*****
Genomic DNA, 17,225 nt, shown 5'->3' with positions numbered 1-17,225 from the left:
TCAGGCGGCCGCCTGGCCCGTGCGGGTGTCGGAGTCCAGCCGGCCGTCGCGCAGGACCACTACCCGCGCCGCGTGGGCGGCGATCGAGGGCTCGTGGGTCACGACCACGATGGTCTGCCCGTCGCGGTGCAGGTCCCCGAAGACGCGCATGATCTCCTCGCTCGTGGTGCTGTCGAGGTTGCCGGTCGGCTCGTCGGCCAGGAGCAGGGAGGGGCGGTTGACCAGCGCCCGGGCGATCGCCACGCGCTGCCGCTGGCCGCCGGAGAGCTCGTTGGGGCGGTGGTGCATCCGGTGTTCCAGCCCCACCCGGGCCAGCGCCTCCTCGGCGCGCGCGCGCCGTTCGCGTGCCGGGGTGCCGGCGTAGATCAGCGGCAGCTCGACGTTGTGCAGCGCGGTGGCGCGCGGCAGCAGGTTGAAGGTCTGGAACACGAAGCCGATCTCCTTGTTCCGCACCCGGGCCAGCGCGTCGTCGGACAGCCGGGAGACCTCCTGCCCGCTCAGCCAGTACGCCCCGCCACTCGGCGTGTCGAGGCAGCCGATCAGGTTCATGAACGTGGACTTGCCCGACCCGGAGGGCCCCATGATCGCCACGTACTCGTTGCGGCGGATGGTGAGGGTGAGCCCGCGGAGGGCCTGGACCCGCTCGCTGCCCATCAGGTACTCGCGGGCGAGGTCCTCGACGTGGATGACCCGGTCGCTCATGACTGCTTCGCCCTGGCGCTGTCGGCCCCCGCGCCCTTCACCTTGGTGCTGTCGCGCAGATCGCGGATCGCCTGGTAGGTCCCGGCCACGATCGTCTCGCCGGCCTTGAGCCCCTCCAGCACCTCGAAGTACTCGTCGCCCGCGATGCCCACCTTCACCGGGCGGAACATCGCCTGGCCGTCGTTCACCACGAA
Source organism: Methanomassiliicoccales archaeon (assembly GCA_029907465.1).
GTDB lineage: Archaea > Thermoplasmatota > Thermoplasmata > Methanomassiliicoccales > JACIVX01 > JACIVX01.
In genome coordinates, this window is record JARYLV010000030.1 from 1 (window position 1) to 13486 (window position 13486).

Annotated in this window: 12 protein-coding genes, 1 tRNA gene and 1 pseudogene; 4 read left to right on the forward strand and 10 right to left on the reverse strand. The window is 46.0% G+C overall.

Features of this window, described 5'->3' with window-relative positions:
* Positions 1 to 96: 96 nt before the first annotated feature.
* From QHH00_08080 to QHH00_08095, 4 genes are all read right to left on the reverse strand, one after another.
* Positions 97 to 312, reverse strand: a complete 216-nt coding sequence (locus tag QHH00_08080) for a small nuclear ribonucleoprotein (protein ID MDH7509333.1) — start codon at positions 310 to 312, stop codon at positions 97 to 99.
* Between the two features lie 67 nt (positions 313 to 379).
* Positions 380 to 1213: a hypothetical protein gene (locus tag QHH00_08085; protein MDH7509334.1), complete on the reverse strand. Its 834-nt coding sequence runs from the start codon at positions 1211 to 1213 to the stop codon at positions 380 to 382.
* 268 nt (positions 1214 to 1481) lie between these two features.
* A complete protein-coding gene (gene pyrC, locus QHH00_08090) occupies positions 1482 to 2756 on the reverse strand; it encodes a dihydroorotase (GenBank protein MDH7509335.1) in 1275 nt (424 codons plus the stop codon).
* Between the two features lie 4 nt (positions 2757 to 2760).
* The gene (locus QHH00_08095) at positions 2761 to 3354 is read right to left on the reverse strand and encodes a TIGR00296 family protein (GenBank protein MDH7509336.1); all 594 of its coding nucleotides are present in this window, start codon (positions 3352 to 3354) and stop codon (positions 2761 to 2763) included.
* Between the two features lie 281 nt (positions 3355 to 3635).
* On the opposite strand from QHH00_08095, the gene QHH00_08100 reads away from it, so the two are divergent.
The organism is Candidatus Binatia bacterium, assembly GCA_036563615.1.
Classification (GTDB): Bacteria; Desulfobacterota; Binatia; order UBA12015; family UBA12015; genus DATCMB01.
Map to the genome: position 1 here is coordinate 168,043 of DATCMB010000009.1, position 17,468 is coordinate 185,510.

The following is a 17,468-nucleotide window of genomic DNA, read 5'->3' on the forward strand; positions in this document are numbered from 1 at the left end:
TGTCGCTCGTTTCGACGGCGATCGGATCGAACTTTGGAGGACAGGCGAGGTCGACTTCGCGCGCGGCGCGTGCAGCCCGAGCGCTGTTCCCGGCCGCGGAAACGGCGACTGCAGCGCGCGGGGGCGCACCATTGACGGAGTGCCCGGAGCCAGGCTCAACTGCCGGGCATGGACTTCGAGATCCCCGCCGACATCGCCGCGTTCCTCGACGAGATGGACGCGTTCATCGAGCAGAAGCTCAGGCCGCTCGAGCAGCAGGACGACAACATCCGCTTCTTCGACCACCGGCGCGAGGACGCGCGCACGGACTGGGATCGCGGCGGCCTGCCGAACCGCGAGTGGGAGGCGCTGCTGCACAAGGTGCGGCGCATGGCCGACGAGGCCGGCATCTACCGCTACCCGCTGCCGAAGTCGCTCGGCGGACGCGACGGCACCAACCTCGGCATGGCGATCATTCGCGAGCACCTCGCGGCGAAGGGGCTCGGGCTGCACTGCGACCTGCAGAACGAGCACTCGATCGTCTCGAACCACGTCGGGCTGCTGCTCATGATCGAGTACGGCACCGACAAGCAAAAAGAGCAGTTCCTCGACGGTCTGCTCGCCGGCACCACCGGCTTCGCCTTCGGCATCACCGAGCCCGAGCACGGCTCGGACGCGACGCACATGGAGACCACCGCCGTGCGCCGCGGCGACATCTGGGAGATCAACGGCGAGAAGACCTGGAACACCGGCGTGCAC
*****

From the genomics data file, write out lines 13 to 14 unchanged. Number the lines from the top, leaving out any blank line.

* 268 nt (positions 1214 to 1481) lie between these two features.
* A complete protein-coding gene (gene pyrC, locus QHH00_08090) occupies positions 1482 to 2756 on the reverse strand; it encodes a dihydroorotase (GenBank protein MDH7509335.1) in 1275 nt (424 codons plus the stop codon).